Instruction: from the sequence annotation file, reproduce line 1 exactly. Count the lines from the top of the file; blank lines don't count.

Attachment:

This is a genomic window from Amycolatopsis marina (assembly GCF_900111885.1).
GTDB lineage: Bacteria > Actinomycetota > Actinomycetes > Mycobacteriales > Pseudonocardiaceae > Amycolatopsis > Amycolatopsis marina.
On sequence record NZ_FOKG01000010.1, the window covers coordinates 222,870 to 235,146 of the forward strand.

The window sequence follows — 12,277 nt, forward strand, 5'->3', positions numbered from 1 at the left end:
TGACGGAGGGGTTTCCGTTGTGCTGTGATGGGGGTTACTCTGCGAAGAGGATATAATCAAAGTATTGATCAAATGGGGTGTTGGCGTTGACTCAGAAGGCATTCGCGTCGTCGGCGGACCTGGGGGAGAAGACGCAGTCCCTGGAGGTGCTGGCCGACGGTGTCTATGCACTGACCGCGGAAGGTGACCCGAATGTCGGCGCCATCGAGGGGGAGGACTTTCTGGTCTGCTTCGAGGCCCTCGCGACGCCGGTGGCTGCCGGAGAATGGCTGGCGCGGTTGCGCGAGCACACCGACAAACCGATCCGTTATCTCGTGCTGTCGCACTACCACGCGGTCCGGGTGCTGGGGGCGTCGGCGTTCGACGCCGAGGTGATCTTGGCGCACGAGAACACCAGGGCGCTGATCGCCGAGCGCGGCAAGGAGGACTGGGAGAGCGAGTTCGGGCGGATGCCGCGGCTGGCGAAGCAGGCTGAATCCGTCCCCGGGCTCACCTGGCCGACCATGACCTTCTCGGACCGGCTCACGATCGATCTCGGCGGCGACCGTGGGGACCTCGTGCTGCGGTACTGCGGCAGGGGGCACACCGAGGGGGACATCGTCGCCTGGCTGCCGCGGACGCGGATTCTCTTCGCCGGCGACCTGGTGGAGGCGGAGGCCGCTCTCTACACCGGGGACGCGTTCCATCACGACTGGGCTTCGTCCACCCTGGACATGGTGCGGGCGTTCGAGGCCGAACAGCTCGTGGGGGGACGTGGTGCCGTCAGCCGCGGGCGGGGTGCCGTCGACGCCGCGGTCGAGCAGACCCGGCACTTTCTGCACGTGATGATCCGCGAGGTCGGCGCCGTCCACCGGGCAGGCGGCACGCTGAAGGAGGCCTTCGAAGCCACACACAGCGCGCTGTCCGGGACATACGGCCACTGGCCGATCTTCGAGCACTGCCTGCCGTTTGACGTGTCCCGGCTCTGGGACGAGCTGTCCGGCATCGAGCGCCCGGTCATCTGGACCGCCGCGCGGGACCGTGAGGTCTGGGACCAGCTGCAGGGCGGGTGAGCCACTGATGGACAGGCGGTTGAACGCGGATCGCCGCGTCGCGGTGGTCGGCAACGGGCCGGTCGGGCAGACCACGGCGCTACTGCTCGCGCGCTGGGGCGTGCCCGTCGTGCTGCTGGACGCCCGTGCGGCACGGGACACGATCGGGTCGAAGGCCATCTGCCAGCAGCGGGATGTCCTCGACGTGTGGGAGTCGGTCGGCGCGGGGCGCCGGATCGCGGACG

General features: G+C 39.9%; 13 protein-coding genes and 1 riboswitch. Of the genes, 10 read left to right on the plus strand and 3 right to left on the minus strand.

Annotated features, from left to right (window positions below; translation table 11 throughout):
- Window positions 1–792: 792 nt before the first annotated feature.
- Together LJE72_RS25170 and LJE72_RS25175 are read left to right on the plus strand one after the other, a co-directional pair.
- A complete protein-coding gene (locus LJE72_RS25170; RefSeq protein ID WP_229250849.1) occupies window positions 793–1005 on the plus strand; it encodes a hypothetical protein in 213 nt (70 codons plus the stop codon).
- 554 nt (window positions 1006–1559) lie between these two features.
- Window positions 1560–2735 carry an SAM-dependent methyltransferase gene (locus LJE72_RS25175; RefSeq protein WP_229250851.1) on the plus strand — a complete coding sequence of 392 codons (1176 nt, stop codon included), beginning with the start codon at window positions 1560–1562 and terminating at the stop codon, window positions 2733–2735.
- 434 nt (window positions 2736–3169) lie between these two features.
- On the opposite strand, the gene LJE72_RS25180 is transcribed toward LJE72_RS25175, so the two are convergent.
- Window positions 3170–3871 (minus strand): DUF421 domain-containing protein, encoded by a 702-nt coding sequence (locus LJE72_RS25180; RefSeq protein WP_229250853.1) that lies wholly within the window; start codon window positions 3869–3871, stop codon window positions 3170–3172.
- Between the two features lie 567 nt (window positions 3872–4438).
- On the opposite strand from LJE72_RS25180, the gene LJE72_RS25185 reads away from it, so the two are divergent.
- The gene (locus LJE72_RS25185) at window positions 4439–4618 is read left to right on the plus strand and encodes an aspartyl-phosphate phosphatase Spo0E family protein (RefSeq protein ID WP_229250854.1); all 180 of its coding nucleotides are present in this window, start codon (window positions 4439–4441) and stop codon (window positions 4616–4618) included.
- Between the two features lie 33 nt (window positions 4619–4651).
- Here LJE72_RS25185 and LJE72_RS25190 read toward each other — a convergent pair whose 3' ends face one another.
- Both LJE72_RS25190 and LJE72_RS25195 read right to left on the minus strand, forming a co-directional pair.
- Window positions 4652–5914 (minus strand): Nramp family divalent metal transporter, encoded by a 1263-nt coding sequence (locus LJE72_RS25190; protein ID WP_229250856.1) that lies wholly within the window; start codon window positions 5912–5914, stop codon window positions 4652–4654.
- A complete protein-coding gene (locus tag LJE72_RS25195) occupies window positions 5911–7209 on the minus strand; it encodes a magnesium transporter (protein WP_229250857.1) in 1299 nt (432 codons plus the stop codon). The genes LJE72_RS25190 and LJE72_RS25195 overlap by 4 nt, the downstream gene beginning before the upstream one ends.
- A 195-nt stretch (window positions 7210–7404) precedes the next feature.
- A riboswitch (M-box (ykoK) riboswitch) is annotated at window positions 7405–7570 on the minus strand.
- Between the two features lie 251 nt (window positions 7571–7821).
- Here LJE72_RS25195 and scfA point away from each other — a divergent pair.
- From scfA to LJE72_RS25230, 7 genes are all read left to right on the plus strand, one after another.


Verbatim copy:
This is a genomic window from Amycolatopsis marina (assembly GCF_900111885.1).